• Berserk Button: Pretty much the one time we see Spider-Man lose his temper, it's when a supervillain he's been chasing notices and recognizes Mary Jane, who is present at their battle for an unrelated reason, and approaches her in astonishment as she (not recognizing him) backs away in fear.
    Spider-Man: Hey! You don't go near her!
  • Bitch in Sheep's Clothing: Lindsay from the drama club. She acts nice to Mary Jane at first, but when Mary Jane gets the lead role, she starts dating Harry, her ex to get back at her.
  • Breaking the Fellowship: A far less dramatic example occurred after the prom. Due to the argument at the prom, the main cast's friendship is severely strained.
  • Celeb Crush: MJ towards Spidey
  • Chick Magnet: Harry. Probably helps that he has normal hair here.
  • Childhood Friends: MJ, Harry, Flash and Liz in this continuity.
    • Childhood Friend Romance: All over the place, it first starts with Flash and Liz dating, with Flash having a secret crush on Mary Jane. Then Mary Jane starts dating Harry. Then Flash and Liz break up and so do Mary Jane and Harry. After a while Flash falls out of love with MJ and then starts dating Liz again.
  • Clingy Jealous Girl: MJ is a reasonable example.
  • Deadpan Snarker: Spider-Man
  • Elseworld: Although not strictly part of the mainstream Marvel Universe continuity, it is essentially set in the universe next door, with things not being that different.
  • Emo Teen: A flashback storyline sees Mary Jane indulge in an Emo Teen period after breaking up with her first boyfriend. It's mercifully brief.
  • Goshdang It To Heck: The relatively common teenage-girl exclamation of "Omigod!" (as in "Oh my God!") has become "Omigosh!"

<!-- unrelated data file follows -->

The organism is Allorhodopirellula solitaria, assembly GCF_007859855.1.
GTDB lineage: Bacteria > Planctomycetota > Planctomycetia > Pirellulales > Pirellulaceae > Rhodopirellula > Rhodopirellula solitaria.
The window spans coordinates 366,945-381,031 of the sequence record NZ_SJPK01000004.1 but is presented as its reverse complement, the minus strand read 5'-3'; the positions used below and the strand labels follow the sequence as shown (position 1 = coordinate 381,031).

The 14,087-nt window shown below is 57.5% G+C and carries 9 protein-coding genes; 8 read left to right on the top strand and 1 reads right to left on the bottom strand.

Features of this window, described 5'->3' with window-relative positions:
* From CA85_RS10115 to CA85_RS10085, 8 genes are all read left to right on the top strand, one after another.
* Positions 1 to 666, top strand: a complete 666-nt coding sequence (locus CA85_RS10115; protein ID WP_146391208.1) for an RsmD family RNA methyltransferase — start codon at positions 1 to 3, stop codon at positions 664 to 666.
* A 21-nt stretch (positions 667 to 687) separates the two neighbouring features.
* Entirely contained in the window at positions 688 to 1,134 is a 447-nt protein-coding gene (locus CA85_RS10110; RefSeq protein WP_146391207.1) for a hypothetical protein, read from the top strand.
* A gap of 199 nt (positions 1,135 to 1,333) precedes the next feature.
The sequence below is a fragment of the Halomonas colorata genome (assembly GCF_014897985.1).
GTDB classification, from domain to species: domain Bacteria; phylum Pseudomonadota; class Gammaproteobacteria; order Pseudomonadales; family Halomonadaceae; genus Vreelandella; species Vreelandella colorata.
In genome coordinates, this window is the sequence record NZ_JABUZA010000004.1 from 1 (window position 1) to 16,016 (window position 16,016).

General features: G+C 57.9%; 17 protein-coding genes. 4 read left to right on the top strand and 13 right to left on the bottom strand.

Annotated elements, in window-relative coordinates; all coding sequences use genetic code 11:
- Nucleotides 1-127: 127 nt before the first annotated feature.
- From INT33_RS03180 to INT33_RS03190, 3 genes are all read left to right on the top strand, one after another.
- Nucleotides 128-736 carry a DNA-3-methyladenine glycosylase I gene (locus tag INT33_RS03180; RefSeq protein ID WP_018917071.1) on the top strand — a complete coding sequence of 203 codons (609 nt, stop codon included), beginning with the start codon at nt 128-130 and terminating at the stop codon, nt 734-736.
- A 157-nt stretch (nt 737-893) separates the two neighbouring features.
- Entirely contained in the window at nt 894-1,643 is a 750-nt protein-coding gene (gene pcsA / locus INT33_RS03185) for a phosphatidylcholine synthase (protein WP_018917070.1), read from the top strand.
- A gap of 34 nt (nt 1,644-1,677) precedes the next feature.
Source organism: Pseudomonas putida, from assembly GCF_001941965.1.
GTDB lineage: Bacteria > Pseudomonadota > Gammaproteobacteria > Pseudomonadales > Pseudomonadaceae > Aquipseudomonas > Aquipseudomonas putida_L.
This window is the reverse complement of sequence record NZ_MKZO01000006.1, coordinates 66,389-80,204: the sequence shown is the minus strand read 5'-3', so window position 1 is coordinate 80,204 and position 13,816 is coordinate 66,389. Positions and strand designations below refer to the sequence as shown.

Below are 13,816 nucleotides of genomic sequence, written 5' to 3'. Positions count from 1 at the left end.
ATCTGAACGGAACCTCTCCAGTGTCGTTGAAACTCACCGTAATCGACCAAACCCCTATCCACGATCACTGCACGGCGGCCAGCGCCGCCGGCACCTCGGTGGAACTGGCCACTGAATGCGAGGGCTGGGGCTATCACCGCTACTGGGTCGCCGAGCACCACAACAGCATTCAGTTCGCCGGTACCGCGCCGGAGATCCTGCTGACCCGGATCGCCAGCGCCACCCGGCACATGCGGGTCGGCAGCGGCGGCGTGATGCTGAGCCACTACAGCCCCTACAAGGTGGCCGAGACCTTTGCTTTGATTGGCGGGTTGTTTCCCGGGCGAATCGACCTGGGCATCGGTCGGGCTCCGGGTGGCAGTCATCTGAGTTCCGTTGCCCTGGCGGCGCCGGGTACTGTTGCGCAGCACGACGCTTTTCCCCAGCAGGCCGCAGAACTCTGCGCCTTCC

• Harsher in Hindsight: In-Universe.
    • Done intentionally where Mary Jane's friend says that she'd "Love to drop Gwen Stacy off a bridge." Mary Jane said that wasn't funny, the readership physically cringed.
    • Also a meta example: Marvel releases this series glorifying Mary Jane and Peter's relationship at the same time the infamous One More Day erases said relationship from the main universe.
  • Heterosexual Life-Partners: Mary Jane and Liz Allen.
  • Heroes Want Redheads: Note the title.
  • Idiosyncratic Episode Naming: "The _____ Thing" (until vol. 2)
  • Jerk Jock: Flash Thompson, as he is in the mainstream Spider-Man series. Played with in that even his best friends think he's a pretty unreasonable jerk to Peter Parker.
  • Jerkass: Harry Osborn starts off as a fairly decent, if slightly flighty and shallow, guy at the beginning of the series, but gradually begins to become more of a jerk as time goes on.
  • Lighter and Softer: Spider-Man might be a light hearted superhero, but he is still one surrounded by death. Here at least no ones life is on danger.
  • Limited Social Circle: Played with; although the series follows a core cast of about five or six friends, MJ is a popular and well-liked girl so we frequently see her talking to and hanging out with peripheral characters to underline this.